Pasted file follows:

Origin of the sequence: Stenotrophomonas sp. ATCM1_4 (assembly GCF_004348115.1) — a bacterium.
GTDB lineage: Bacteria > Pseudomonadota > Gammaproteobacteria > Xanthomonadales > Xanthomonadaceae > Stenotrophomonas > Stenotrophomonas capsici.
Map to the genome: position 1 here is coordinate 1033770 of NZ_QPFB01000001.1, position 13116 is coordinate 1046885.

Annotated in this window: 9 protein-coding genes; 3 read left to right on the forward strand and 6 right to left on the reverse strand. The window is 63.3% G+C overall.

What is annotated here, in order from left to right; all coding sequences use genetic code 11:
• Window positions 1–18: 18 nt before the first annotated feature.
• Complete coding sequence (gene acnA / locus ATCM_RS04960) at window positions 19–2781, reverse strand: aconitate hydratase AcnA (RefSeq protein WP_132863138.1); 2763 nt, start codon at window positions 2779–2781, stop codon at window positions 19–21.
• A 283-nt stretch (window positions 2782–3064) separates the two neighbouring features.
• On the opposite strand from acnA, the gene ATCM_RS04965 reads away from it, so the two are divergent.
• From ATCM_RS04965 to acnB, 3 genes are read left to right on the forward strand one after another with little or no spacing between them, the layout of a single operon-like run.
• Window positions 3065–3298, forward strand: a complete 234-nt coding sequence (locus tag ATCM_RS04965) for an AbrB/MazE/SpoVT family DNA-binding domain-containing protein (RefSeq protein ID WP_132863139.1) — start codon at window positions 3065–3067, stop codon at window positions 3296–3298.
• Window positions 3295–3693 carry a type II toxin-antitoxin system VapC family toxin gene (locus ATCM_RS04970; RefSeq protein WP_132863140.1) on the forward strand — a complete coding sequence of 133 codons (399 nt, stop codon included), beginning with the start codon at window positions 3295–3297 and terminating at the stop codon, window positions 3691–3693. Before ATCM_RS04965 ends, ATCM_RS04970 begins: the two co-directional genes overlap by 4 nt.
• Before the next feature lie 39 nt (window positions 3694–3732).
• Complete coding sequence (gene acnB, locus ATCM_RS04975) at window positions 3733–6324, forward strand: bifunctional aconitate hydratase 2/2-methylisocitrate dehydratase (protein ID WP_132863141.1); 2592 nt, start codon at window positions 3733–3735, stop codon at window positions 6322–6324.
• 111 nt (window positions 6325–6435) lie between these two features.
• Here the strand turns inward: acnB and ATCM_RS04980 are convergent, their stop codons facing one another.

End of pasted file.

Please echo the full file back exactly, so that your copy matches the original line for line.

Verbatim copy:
Origin of the sequence: Stenotrophomonas sp. ATCM1_4 (assembly GCF_004348115.1) — a bacterium.
GTDB lineage: Bacteria > Pseudomonadota > Gammaproteobacteria > Xanthomonadales > Xanthomonadaceae > Stenotrophomonas > Stenotrophomonas capsici.
Map to the genome: position 1 here is coordinate 1033770 of NZ_QPFB01000001.1, position 13116 is coordinate 1046885.

Annotated in this window: 9 protein-coding genes; 3 read left to right on the forward strand and 6 right to left on the reverse strand. The window is 63.3% G+C overall.

What is annotated here, in order from left to right; all coding sequences use genetic code 11:
• Window positions 1–18: 18 nt before the first annotated feature.
• Complete coding sequence (gene acnA / locus ATCM_RS04960) at window positions 19–2781, reverse strand: aconitate hydratase AcnA (RefSeq protein WP_132863138.1); 2763 nt, start codon at window positions 2779–2781, stop codon at window positions 19–21.
• A 283-nt stretch (window positions 2782–3064) separates the two neighbouring features.
• On the opposite strand from acnA, the gene ATCM_RS04965 reads away from it, so the two are divergent.
• From ATCM_RS04965 to acnB, 3 genes are read left to right on the forward strand one after another with little or no spacing between them, the layout of a single operon-like run.
• Window positions 3065–3298, forward strand: a complete 234-nt coding sequence (locus tag ATCM_RS04965) for an AbrB/MazE/SpoVT family DNA-binding domain-containing protein (RefSeq protein ID WP_132863139.1) — start codon at window positions 3065–3067, stop codon at window positions 3296–3298.
• Window positions 3295–3693 carry a type II toxin-antitoxin system VapC family toxin gene (locus ATCM_RS04970; RefSeq protein WP_132863140.1) on the forward strand — a complete coding sequence of 133 codons (399 nt, stop codon included), beginning with the start codon at window positions 3295–3297 and terminating at the stop codon, window positions 3691–3693. Before ATCM_RS04965 ends, ATCM_RS04970 begins: the two co-directional genes overlap by 4 nt.
• Before the next feature lie 39 nt (window positions 3694–3732).
• Complete coding sequence (gene acnB, locus ATCM_RS04975) at window positions 3733–6324, forward strand: bifunctional aconitate hydratase 2/2-methylisocitrate dehydratase (protein ID WP_132863141.1); 2592 nt, start codon at window positions 3733–3735, stop codon at window positions 6322–6324.
• 111 nt (window positions 6325–6435) lie between these two features.
• Here the strand turns inward: acnB and ATCM_RS04980 are convergent, their stop codons facing one another.